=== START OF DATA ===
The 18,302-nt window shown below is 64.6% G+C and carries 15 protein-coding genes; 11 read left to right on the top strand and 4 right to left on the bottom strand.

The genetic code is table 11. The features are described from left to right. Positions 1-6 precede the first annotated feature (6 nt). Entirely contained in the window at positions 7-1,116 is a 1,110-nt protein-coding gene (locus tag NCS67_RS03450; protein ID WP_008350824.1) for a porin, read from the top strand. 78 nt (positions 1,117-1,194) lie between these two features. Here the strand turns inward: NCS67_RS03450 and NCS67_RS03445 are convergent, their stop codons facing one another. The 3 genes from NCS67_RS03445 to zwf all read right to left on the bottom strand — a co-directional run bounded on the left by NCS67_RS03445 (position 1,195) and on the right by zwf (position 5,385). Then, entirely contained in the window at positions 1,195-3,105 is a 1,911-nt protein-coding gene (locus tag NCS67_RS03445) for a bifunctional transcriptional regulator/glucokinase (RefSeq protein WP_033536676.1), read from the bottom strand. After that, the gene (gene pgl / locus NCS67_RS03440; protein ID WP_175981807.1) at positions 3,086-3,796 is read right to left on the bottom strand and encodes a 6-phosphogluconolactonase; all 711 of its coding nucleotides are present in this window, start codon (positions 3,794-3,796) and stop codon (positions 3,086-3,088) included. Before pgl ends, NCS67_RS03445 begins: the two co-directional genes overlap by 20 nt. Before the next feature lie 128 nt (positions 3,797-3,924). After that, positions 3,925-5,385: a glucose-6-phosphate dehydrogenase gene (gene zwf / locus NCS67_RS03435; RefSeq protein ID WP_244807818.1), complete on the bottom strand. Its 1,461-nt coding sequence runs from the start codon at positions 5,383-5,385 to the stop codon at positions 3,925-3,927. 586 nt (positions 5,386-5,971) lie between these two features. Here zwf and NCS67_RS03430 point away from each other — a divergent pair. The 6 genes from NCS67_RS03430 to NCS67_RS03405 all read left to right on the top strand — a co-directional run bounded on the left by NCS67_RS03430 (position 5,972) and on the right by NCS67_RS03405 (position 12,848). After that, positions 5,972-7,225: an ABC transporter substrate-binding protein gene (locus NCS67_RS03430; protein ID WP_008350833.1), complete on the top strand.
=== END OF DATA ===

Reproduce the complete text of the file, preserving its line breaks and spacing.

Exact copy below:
The 18,302-nt window shown below is 64.6% G+C and carries 15 protein-coding genes; 11 read left to right on the top strand and 4 right to left on the bottom strand.

The genetic code is table 11. The features are described from left to right. Positions 1-6 precede the first annotated feature (6 nt). Entirely contained in the window at positions 7-1,116 is a 1,110-nt protein-coding gene (locus tag NCS67_RS03450; protein ID WP_008350824.1) for a porin, read from the top strand. 78 nt (positions 1,117-1,194) lie between these two features. Here the strand turns inward: NCS67_RS03450 and NCS67_RS03445 are convergent, their stop codons facing one another. The 3 genes from NCS67_RS03445 to zwf all read right to left on the bottom strand — a co-directional run bounded on the left by NCS67_RS03445 (position 1,195) and on the right by zwf (position 5,385). Then, entirely contained in the window at positions 1,195-3,105 is a 1,911-nt protein-coding gene (locus tag NCS67_RS03445) for a bifunctional transcriptional regulator/glucokinase (RefSeq protein WP_033536676.1), read from the bottom strand. After that, the gene (gene pgl / locus NCS67_RS03440; protein ID WP_175981807.1) at positions 3,086-3,796 is read right to left on the bottom strand and encodes a 6-phosphogluconolactonase; all 711 of its coding nucleotides are present in this window, start codon (positions 3,794-3,796) and stop codon (positions 3,086-3,088) included. Before pgl ends, NCS67_RS03445 begins: the two co-directional genes overlap by 20 nt. Before the next feature lie 128 nt (positions 3,797-3,924). After that, positions 3,925-5,385: a glucose-6-phosphate dehydrogenase gene (gene zwf / locus NCS67_RS03435; RefSeq protein ID WP_244807818.1), complete on the bottom strand. Its 1,461-nt coding sequence runs from the start codon at positions 5,383-5,385 to the stop codon at positions 3,925-3,927. 586 nt (positions 5,386-5,971) lie between these two features. Here zwf and NCS67_RS03430 point away from each other — a divergent pair. The 6 genes from NCS67_RS03430 to NCS67_RS03405 all read left to right on the top strand — a co-directional run bounded on the left by NCS67_RS03430 (position 5,972) and on the right by NCS67_RS03405 (position 12,848). After that, positions 5,972-7,225: an ABC transporter substrate-binding protein gene (locus NCS67_RS03430; protein ID WP_008350833.1), complete on the top strand.